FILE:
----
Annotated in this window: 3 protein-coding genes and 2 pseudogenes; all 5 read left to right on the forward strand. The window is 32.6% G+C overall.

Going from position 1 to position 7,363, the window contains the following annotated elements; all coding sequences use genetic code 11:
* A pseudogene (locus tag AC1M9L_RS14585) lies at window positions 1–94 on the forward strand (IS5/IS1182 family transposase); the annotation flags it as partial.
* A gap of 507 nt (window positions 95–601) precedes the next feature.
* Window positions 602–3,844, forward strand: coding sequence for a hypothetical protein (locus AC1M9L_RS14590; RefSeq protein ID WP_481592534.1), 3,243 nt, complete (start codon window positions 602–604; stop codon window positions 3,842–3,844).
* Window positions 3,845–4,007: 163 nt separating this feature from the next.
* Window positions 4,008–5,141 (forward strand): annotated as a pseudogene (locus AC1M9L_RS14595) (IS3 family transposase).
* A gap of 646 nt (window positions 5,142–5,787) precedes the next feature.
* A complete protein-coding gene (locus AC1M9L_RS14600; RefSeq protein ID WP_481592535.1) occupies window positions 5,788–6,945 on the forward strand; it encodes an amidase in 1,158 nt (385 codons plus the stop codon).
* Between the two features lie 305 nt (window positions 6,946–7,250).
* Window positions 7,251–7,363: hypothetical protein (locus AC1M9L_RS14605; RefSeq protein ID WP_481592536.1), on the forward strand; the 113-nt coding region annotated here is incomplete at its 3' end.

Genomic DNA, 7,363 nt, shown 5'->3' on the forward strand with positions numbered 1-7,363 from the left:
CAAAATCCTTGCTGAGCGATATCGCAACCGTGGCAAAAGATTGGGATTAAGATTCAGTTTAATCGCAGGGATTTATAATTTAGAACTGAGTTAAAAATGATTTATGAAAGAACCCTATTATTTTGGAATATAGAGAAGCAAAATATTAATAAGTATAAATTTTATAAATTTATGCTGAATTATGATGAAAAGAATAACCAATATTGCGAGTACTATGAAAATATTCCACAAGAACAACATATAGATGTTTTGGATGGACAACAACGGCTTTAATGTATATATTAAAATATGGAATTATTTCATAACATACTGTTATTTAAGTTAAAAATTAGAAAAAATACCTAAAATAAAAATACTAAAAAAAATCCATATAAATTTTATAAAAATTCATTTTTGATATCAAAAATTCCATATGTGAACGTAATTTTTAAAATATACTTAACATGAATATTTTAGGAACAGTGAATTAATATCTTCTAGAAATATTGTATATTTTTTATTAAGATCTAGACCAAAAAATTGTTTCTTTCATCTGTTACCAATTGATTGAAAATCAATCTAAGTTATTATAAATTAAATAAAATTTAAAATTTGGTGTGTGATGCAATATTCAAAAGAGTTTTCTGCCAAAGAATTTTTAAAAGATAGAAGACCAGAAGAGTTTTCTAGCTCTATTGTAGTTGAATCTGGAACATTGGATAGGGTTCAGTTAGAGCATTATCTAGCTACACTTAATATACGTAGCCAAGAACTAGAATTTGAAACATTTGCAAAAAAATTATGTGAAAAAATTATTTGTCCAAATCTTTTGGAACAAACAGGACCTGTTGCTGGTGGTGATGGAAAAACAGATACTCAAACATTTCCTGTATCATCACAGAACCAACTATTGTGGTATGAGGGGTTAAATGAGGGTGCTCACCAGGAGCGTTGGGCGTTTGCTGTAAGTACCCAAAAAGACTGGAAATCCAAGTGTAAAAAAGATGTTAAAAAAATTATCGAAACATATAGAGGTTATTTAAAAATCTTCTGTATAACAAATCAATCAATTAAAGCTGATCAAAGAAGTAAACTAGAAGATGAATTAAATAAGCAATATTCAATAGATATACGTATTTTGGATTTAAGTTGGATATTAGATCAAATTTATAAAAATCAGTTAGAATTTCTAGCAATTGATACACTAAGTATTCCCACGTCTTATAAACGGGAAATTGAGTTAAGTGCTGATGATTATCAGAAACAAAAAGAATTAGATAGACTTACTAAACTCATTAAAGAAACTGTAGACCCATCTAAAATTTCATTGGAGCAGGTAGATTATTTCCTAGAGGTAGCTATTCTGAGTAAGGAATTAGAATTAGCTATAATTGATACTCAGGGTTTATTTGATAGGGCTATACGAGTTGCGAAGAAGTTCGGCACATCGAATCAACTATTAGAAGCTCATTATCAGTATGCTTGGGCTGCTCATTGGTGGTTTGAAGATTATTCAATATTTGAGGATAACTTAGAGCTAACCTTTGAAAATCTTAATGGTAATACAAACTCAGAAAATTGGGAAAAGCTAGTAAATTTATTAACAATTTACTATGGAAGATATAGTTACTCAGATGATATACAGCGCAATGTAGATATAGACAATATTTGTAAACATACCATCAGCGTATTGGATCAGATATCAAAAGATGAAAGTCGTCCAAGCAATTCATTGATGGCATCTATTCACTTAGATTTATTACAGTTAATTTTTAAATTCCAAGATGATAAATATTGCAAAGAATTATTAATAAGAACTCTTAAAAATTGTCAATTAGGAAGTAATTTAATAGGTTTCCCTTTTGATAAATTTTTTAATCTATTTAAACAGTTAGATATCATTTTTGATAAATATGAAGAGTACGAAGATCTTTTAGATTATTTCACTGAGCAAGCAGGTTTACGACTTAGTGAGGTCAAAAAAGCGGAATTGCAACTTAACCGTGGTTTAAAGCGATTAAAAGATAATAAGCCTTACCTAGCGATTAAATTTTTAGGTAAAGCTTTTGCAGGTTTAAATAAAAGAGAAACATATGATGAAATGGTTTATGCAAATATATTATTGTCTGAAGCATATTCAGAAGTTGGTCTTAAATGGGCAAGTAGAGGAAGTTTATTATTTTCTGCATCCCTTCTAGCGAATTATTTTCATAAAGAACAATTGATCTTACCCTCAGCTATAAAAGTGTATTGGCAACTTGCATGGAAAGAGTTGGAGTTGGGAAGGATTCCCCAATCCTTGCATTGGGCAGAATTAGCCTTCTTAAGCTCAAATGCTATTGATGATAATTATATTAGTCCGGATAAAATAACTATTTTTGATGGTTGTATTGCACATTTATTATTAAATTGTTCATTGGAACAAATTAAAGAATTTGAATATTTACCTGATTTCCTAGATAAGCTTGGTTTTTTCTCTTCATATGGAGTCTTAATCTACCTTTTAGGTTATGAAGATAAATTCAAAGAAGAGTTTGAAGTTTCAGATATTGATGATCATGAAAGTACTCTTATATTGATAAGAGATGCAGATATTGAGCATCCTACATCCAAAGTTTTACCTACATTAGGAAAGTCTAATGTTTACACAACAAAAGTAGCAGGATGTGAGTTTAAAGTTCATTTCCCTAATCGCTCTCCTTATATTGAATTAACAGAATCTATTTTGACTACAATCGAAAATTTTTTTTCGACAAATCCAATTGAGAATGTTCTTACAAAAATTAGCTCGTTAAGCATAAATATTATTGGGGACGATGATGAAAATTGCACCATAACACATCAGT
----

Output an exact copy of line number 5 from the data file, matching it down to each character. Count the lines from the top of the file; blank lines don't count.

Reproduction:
* Window positions 602–3,844, forward strand: coding sequence for a hypothetical protein (locus AC1M9L_RS14590; RefSeq protein ID WP_481592534.1), 3,243 nt, complete (start codon window positions 602–604; stop codon window positions 3,842–3,844).